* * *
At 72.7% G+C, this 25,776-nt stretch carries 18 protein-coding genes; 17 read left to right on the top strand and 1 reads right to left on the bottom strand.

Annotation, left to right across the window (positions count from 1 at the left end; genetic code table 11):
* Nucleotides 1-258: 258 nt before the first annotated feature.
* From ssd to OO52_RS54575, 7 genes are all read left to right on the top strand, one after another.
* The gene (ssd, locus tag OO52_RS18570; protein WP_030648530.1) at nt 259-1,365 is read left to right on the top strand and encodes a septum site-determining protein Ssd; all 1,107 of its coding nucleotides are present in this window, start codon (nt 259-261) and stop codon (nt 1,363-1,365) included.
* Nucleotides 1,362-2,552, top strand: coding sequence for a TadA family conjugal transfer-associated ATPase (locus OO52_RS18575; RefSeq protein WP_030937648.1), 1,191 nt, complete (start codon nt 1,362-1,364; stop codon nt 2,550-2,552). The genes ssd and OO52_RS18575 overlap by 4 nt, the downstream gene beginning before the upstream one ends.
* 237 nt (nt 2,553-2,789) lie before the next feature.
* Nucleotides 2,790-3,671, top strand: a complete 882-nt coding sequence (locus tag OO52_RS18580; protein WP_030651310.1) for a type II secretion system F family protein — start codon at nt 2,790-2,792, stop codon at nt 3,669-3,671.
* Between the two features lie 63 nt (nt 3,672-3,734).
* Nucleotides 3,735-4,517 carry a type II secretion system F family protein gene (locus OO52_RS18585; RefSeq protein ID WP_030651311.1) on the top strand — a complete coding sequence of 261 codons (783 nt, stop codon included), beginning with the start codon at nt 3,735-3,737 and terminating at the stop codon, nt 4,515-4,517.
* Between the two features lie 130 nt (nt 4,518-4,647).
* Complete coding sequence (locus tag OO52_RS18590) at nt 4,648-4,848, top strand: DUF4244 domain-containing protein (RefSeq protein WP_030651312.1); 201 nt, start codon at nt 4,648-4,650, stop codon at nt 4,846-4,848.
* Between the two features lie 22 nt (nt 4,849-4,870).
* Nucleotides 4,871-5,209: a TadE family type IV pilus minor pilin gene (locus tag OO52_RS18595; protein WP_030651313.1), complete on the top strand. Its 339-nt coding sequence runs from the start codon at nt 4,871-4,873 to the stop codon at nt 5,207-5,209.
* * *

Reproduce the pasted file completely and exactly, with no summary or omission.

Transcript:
At 72.7% G+C, this 25,776-nt stretch carries 18 protein-coding genes; 17 read left to right on the top strand and 1 reads right to left on the bottom strand.

Annotation, left to right across the window (positions count from 1 at the left end; genetic code table 11):
* Nucleotides 1-258: 258 nt before the first annotated feature.
* From ssd to OO52_RS54575, 7 genes are all read left to right on the top strand, one after another.
* The gene (ssd, locus tag OO52_RS18570; protein WP_030648530.1) at nt 259-1,365 is read left to right on the top strand and encodes a septum site-determining protein Ssd; all 1,107 of its coding nucleotides are present in this window, start codon (nt 259-261) and stop codon (nt 1,363-1,365) included.
* Nucleotides 1,362-2,552, top strand: coding sequence for a TadA family conjugal transfer-associated ATPase (locus OO52_RS18575; RefSeq protein WP_030937648.1), 1,191 nt, complete (start codon nt 1,362-1,364; stop codon nt 2,550-2,552). The genes ssd and OO52_RS18575 overlap by 4 nt, the downstream gene beginning before the upstream one ends.
* 237 nt (nt 2,553-2,789) lie before the next feature.
* Nucleotides 2,790-3,671, top strand: a complete 882-nt coding sequence (locus tag OO52_RS18580; protein WP_030651310.1) for a type II secretion system F family protein — start codon at nt 2,790-2,792, stop codon at nt 3,669-3,671.
* Between the two features lie 63 nt (nt 3,672-3,734).
* Nucleotides 3,735-4,517 carry a type II secretion system F family protein gene (locus OO52_RS18585; RefSeq protein ID WP_030651311.1) on the top strand — a complete coding sequence of 261 codons (783 nt, stop codon included), beginning with the start codon at nt 3,735-3,737 and terminating at the stop codon, nt 4,515-4,517.
* Between the two features lie 130 nt (nt 4,518-4,647).
* Complete coding sequence (locus tag OO52_RS18590) at nt 4,648-4,848, top strand: DUF4244 domain-containing protein (RefSeq protein WP_030651312.1); 201 nt, start codon at nt 4,648-4,650, stop codon at nt 4,846-4,848.
* Between the two features lie 22 nt (nt 4,849-4,870).
* Nucleotides 4,871-5,209: a TadE family type IV pilus minor pilin gene (locus tag OO52_RS18595; protein WP_030651313.1), complete on the top strand. Its 339-nt coding sequence runs from the start codon at nt 4,871-4,873 to the stop codon at nt 5,207-5,209.